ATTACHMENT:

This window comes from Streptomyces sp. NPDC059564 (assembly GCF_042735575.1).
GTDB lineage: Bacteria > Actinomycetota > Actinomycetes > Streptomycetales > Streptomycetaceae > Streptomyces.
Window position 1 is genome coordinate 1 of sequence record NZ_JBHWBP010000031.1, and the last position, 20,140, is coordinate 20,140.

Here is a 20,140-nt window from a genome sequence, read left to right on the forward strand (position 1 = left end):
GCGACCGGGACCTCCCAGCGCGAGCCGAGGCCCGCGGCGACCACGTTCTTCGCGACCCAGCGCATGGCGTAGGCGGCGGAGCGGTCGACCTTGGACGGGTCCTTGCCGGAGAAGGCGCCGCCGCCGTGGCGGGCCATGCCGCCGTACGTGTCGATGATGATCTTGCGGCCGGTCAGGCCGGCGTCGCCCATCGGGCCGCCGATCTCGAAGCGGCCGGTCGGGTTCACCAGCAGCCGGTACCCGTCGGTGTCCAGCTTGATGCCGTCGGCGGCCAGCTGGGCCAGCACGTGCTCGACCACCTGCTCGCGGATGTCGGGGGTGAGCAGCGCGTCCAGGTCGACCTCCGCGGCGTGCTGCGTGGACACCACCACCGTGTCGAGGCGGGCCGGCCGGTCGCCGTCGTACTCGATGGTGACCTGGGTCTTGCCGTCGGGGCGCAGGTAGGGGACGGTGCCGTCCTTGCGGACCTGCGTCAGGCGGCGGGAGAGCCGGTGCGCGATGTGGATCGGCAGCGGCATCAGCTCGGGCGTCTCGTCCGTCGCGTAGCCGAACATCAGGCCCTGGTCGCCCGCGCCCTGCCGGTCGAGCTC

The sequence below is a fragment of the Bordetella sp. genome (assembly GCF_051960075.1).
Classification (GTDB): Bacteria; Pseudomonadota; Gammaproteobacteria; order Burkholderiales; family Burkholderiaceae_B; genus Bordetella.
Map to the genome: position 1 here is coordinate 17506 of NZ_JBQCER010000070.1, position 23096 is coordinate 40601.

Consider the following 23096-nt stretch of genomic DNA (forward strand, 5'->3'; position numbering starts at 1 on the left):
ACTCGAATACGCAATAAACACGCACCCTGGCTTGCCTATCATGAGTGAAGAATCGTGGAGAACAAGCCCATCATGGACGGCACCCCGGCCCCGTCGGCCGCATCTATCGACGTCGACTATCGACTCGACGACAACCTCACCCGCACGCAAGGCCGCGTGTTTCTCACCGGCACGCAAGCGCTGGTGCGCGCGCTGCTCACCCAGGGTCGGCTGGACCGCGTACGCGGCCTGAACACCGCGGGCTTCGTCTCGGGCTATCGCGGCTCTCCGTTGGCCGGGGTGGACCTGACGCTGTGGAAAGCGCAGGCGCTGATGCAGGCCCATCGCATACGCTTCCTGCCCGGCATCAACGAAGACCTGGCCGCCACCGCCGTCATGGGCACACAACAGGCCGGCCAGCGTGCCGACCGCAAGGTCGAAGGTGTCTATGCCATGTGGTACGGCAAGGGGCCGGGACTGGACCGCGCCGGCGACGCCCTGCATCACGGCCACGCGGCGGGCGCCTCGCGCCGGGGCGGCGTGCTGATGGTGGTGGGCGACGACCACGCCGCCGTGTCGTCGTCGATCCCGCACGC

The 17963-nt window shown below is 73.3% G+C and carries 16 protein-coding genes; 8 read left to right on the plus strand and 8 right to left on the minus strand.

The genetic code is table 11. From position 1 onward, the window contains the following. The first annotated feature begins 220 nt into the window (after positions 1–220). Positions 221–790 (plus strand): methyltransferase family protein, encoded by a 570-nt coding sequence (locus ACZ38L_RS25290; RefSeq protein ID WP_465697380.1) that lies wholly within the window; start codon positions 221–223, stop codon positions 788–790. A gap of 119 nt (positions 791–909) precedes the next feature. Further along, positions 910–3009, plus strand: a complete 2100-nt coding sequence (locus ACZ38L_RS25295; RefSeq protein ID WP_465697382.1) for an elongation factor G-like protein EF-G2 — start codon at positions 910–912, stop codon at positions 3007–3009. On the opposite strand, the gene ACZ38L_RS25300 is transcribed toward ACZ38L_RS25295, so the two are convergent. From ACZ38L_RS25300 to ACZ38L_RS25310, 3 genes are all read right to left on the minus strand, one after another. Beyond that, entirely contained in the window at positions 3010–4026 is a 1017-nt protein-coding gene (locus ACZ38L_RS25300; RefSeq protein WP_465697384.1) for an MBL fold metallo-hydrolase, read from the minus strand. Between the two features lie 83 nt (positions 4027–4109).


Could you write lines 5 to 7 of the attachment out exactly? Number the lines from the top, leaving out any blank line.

GCGACCGGGACCTCCCAGCGCGAGCCGAGGCCCGCGGCGACCACGTTCTTCGCGACCCAGCGCATGGCGTAGGCGGCGGAGCGGTCGACCTTGGACGGGTCCTTGCCGGAGAAGGCGCCGCCGCCGTGGCGGGCCATGCCGCCGTACGTGTCGATGATGATCTTGCGGCCGGTCAGGCCGGCGTCGCCCATCGGGCCGCCGATCTCGAAGCGGCCGGTCGGGTTCACCAGCAGCCGGTACCCGTCGGTGTCCAGCTTGATGCCGTCGGCGGCCAGCTGGGCCAGCACGTGCTCGACCACCTGCTCGCGGATGTCGGGGGTGAGCAGCGCGTCCAGGTCGACCTCCGCGGCGTGCTGCGTGGACACCACCACCGTGTCGAGGCGGGCCGGCCGGTCGCCGTCGTACTCGATGGTGACCTGGGTCTTGCCGTCGGGGCGCAGGTAGGGGACGGTGCCGTCCTTGCGGACCTGCGTCAGGCGGCGGGAGAGCCGGTGCGCGATGTGGATCGGCAGCGGCATCAGCTCGGGCGTCTCGTCCGTCGCGTAGCCGAACATCAGGCCCTGGTCGCCCGCGCCCTGCCGGTCGAGCTC

The sequence below is a fragment of the Bordetella sp. genome (assembly GCF_051960075.1).
Classification (GTDB): Bacteria; Pseudomonadota; Gammaproteobacteria; order Burkholderiales; family Burkholderiaceae_B; genus Bordetella.